Cornerstone has been subsequently applied, at least by the TMOB. In Boston Pizza International Inc. v. Boston Chicken Inc., the registered mark BOSTON CHICKEN for take-out restaurant and catering services was challenged. Boston Chicken alleged the following use in Canada: it imported individually packaged side items from one of its restaurants in Detroit and served the items at a Salvation Army event in Windsor, Ontario. The trademark BOSTON CHICKEN was displayed on a banner and on the t-shirts worn by the staff at the event. The TMOB found that displaying the mark BOSTON CHICKEN at a single charitable event was not of a “normal commercial nature” and did not constitute use under section 4(2) of the Act. Several subsequent decisions, dealing in part with deemed use in association with services, have made passing reference to use being “in the normal course of business”.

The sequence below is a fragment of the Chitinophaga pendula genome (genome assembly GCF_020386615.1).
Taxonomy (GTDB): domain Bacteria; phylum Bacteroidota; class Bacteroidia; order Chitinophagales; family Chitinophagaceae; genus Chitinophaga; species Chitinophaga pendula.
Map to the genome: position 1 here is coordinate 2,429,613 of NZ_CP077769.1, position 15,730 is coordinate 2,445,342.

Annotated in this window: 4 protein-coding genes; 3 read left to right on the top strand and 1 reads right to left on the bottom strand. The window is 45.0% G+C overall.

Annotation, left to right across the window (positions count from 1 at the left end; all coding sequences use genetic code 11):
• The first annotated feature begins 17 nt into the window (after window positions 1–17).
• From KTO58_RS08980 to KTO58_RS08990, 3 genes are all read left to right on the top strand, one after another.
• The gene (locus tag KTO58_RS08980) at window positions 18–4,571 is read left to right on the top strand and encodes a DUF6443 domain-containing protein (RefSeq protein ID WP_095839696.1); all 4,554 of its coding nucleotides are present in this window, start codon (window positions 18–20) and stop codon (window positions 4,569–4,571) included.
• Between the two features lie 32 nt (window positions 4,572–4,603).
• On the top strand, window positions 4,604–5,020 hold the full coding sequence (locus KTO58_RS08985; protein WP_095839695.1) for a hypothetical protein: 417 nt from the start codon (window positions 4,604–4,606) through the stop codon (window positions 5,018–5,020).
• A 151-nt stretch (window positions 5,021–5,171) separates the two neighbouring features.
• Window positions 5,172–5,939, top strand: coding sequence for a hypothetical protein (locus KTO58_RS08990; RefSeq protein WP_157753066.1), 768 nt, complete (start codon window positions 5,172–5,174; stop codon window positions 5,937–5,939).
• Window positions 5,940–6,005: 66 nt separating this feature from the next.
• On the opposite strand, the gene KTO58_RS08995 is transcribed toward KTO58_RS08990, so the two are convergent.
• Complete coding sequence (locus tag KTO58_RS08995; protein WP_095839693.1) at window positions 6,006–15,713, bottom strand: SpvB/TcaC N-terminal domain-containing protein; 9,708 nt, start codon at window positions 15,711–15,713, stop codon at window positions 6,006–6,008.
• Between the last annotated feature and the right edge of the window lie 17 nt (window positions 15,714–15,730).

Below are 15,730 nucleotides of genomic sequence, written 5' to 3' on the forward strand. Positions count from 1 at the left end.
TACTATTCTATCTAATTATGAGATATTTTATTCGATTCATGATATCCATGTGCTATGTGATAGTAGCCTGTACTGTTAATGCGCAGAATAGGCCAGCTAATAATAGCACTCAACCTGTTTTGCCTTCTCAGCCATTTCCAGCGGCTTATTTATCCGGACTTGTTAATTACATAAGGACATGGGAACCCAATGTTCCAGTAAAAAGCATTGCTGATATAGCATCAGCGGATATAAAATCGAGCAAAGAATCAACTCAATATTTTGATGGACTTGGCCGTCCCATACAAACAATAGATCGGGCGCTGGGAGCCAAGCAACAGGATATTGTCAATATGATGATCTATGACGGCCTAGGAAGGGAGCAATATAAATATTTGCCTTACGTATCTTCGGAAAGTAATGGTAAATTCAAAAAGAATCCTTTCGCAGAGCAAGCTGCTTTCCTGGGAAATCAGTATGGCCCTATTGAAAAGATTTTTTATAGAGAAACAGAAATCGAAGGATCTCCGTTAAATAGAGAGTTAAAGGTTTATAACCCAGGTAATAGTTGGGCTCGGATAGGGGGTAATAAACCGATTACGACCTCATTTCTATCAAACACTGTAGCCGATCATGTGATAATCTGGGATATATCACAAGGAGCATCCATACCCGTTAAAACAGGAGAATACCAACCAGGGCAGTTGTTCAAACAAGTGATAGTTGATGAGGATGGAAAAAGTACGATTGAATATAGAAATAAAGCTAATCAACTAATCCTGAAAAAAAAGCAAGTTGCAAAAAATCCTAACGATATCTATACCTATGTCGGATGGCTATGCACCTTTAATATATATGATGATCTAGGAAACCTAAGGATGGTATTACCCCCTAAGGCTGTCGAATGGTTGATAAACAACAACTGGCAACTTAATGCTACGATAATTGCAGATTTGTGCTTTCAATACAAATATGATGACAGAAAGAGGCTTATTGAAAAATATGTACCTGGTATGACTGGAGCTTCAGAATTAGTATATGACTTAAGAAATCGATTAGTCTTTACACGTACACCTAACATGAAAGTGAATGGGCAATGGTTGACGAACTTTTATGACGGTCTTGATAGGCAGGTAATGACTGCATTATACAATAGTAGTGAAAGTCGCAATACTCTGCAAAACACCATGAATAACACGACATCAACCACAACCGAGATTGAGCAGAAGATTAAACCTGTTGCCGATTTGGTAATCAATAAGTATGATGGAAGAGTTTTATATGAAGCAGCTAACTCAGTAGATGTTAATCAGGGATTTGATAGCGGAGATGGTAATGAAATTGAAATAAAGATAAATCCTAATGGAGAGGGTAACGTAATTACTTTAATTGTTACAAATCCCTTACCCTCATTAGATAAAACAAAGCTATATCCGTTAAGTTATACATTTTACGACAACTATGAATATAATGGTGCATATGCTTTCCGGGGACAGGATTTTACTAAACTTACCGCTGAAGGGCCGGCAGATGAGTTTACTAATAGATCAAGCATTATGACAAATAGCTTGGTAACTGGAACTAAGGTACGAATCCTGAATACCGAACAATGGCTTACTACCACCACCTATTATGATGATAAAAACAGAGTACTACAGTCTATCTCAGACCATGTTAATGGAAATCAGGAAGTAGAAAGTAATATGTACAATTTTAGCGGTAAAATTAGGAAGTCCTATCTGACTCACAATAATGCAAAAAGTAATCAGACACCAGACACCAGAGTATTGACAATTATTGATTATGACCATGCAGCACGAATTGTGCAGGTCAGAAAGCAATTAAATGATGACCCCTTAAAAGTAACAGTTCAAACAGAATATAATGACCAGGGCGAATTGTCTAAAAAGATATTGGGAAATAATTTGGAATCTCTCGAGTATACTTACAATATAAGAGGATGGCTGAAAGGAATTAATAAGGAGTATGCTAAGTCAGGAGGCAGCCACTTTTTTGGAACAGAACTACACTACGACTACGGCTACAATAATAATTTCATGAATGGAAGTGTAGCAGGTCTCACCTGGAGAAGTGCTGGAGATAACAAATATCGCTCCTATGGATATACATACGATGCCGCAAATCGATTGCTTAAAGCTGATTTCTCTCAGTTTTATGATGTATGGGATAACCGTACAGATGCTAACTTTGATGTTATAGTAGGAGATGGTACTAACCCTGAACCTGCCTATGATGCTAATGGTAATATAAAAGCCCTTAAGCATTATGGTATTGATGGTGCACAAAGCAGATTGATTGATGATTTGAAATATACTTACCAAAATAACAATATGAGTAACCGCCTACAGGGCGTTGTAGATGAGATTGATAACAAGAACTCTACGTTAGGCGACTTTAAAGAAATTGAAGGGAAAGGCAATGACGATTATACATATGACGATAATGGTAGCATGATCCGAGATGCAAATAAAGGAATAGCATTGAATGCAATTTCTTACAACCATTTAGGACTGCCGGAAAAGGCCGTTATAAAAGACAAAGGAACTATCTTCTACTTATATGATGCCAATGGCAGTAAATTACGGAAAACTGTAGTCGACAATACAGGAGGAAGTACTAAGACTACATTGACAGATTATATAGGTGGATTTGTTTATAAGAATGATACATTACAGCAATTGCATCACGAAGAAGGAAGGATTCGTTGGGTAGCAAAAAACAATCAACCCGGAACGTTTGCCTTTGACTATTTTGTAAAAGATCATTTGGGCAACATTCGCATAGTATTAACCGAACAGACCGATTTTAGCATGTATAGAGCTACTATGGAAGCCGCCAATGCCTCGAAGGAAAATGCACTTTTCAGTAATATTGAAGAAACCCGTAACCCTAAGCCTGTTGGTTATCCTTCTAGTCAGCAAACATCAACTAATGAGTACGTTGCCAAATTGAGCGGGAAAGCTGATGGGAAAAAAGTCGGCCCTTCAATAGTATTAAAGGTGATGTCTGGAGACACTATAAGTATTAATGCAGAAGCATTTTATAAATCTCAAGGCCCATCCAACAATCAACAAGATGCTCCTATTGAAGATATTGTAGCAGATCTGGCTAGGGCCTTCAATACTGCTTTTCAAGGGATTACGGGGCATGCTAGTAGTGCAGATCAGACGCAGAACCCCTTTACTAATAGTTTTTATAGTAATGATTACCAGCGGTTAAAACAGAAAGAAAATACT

The current authorities seem to indicate that “an element of commercial use”, a more lax standard than “normal course of trade”, is applicable when establishing use for services. The TMOB has explained that, in the context of goods, “normal course of trade” implies that the transactions in which use occurs must involve some payment or exchange of the goods that is a part of a regular dealing in the goods for the purpose of acquiring goodwill and profits. This suggests that the goods should be the object of the transactions. This is not necessary when establishing use for services. As long as the associated trademarks are displayed during the performance of the services, there can be use even if the transaction is for goods and the services are only incidental or ancillary to the goods offered. The “commercial use” standard can also be met without the trademark owner actually performing the services, if the trademark is displayed in the advertising of the services and the owner is offering and prepared to perform the services in Canada. The term “commercial” suggests that an intention to make profit should probably accompany the use of a trademark.